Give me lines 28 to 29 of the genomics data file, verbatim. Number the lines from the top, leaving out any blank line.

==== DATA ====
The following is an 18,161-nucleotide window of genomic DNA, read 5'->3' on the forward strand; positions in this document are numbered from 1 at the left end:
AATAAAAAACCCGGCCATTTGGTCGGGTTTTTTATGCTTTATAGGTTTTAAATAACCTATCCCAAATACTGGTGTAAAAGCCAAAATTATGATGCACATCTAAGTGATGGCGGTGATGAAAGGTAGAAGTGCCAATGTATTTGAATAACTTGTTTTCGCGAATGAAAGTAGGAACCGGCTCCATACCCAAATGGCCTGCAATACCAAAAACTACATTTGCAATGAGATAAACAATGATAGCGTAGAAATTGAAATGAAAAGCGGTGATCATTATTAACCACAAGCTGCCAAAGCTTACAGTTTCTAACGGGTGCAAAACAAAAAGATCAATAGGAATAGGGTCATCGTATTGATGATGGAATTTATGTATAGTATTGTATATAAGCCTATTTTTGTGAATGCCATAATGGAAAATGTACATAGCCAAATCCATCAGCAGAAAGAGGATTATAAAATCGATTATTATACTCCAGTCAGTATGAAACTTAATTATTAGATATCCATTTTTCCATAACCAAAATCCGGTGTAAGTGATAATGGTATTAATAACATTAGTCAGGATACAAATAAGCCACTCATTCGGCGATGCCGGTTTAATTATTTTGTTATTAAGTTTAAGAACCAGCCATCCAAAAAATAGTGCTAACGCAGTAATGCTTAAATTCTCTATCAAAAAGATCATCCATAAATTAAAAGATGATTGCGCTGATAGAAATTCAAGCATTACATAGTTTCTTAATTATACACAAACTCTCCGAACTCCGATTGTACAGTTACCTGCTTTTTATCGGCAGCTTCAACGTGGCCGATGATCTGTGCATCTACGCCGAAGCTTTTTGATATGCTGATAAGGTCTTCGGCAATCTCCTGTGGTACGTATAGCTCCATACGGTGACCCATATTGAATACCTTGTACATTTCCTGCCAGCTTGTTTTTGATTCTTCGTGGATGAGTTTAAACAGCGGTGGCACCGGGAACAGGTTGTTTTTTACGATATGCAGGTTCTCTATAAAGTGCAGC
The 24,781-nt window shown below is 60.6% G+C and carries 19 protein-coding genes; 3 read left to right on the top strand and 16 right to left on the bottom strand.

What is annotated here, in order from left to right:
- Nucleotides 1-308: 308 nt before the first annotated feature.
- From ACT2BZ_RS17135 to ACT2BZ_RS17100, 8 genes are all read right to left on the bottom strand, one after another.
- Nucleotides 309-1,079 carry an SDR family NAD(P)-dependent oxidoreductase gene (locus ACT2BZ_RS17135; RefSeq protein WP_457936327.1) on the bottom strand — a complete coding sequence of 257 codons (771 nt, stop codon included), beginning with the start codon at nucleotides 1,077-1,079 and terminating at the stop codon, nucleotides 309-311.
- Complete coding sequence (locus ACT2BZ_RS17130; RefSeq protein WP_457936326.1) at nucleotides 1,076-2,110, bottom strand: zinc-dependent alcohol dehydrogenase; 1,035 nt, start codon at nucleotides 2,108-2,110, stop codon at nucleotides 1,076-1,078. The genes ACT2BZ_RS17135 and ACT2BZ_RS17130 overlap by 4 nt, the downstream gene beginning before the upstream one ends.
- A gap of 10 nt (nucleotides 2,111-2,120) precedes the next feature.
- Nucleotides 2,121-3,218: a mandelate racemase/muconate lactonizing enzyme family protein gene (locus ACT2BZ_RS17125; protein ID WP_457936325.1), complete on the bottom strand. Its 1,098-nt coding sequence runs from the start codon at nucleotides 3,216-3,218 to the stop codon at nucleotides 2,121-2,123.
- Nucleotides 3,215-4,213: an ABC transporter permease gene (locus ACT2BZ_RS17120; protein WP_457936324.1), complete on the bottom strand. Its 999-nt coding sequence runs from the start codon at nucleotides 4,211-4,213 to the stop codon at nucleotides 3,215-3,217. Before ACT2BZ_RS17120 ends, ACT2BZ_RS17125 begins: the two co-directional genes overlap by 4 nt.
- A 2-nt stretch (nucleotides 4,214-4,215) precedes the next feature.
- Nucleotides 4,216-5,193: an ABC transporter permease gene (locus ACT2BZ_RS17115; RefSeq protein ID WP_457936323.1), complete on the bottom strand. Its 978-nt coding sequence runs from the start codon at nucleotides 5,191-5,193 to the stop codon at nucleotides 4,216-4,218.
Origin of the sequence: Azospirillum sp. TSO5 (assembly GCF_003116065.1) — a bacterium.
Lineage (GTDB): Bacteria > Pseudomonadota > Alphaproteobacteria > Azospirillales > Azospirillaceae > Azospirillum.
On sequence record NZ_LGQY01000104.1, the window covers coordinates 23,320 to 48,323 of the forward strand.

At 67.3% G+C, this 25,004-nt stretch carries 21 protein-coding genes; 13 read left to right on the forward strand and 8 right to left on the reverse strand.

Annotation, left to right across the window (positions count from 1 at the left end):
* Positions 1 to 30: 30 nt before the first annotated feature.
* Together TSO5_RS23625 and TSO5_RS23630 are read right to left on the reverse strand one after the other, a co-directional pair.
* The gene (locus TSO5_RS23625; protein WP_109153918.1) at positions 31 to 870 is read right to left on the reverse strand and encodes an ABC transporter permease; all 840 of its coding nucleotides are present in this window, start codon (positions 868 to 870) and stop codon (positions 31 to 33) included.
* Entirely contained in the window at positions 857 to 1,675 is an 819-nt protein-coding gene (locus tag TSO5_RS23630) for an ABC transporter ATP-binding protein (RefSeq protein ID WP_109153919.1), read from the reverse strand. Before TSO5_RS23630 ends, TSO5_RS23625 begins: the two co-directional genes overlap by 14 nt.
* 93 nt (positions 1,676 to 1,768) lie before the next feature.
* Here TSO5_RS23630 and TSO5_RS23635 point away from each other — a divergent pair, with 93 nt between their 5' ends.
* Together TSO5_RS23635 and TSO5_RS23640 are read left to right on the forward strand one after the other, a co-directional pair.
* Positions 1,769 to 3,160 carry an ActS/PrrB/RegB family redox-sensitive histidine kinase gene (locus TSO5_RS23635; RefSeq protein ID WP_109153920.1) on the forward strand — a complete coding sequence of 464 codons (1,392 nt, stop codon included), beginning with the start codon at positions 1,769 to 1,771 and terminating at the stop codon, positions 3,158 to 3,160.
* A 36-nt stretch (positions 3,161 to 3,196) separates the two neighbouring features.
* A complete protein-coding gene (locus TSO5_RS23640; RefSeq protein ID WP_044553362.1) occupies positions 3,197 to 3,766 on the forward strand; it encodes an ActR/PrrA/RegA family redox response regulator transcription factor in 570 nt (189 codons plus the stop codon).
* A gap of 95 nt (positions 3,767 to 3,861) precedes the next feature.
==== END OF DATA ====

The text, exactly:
* A complete protein-coding gene (locus TSO5_RS23640; RefSeq protein ID WP_044553362.1) occupies positions 3,197 to 3,766 on the forward strand; it encodes an ActR/PrrA/RegA family redox response regulator transcription factor in 570 nt (189 codons plus the stop codon).
* A gap of 95 nt (positions 3,767 to 3,861) precedes the next feature.